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EAC: will it actually work?

  • Malaysians hope that Mahathir's EAC will work, but for this to become possible, the PM himself needs to have a new mindset.

By TAY TIAN YAN
Sin Chew Daily

The Economic Action Council has been set up, and the prime minister himself will chair the council.

Theoretically, this should be a great news.

With the economy heading further south and the rakyat grumbling unceasingly, the government has failed to come up with some effective measures to fix the economy.

One of the reasons for the establishment of EAC, as advisor in the Prime Minister’s Office Kadir Jasin has said, is because the current administration's machinery, especially the cabinet, has been unable to handle issues related to economy, finance and welfare of the people.

Kadir has said, "The reality is that after eight months governing the country, the Pakatan Harapan administration has not produced any tangible results for the public.

"Many Malaysians are getting disappointed with the government's performance, including cabinet ministers and civil servants... many know that the PM himself is not happy or satisfied with the performance of cabinet ministers.

"Every time he meets the people and reporters, he is constantly asked on the incompetence of the ministers, ministers who rarely go to the ground, or those who aren't truthful about their personal matters," he went on.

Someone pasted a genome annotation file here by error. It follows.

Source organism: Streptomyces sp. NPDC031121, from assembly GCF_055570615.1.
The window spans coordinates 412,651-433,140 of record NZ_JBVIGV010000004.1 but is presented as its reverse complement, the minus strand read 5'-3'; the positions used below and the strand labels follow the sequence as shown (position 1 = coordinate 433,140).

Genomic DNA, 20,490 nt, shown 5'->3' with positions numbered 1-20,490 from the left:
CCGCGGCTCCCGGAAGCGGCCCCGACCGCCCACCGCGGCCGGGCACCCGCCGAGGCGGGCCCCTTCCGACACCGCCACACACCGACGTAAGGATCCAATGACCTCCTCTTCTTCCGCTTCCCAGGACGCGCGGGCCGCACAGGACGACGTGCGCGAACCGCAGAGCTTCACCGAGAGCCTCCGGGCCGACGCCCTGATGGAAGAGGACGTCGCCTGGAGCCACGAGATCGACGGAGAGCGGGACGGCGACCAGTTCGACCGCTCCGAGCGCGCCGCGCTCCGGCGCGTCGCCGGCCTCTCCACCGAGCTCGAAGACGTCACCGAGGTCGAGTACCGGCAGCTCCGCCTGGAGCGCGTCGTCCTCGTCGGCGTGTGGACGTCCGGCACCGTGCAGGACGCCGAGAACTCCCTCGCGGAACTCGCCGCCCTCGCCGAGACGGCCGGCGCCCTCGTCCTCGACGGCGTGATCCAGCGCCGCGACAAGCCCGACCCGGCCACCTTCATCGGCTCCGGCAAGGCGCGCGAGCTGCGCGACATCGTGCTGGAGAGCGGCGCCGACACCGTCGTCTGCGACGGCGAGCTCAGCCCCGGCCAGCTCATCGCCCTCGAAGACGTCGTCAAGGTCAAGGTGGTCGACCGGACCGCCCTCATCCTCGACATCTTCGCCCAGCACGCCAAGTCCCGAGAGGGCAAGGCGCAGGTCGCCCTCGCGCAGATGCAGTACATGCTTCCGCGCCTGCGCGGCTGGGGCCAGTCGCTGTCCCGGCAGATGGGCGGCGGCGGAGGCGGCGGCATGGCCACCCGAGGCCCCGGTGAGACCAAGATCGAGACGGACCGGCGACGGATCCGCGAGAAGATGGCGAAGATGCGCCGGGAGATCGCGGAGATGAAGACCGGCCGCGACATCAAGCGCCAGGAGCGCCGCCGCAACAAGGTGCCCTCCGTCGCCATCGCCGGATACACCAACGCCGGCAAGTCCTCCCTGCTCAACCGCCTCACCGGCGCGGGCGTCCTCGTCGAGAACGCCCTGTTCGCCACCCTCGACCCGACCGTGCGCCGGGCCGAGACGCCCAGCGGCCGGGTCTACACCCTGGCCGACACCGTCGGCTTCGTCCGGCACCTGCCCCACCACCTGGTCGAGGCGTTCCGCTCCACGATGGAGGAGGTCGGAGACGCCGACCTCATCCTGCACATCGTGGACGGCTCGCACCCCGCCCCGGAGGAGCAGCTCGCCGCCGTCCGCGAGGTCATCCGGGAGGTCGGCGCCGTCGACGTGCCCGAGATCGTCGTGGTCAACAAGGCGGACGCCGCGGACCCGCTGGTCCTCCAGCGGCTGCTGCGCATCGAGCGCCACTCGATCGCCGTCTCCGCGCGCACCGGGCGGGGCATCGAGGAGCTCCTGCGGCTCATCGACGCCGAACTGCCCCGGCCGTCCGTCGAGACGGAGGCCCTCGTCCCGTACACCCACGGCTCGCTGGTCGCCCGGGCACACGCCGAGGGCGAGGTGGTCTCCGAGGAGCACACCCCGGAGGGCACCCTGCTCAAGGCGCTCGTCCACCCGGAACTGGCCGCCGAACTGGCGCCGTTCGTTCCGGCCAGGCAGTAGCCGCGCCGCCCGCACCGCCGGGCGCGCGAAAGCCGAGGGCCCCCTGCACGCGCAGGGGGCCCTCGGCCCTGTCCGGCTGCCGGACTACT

Unlike many others who are still enjoying their honeymoons after eight whole months, Kadir speaks his mind despite the fact he is one of the members of the administrative team.

The administrative team is incapable of solving problems, and Malaysians cannot afford to keep waiting or see the economy slide further.

Setting up the EAC now couldn't have been more timely!

But, after seeing the line-up, the public and the corporate sector in particular have been largely uninspired.

Among the council's 16 members, more than two-thirds are sitting cabinet members and leaders of statutory institutions and GLCs, with the remaining third making up of a few veterans, NGO reps and a couple of professionals.

Whichever way we look at it, EAC is no more than just another government council made up of a team of seniors who are mostly in their late 60s and up.

I have nothing against seniors, but this council does need a little more youthfulness, creativity and momentum.

Although a person's age and background should not be the decisive factor, the council needs to have a stronger representation to reflect the actual socioeconomic fabric and needs of the Malaysian community.

The corporate sector is the pillar of the economy of any capitalist society, and businessmen are the ones who feel most of the current economic doldrums.

Save for banker Tay Ah Lek, we almost don't see another representative from the business.

Economic scholars and financial experts should be the ones most familiar with our economic problems, but there is only one in the list: Prof Jomo Kwame Sundaram.

That's not all. to a very large extent, Malaysia's economy is now facing the issues of structural transformation, global connectivity, and integration of technology such as digital economy, automation and AI, among others.

People in these brand new areas must have professional knowledge and creativity and they are mostly below 40 or even 30 years of age, not sexagenarians.

Malaysians hope that Mahathir's EAC will work, but for this to become possible, the PM himself needs to have a new mindset.

 

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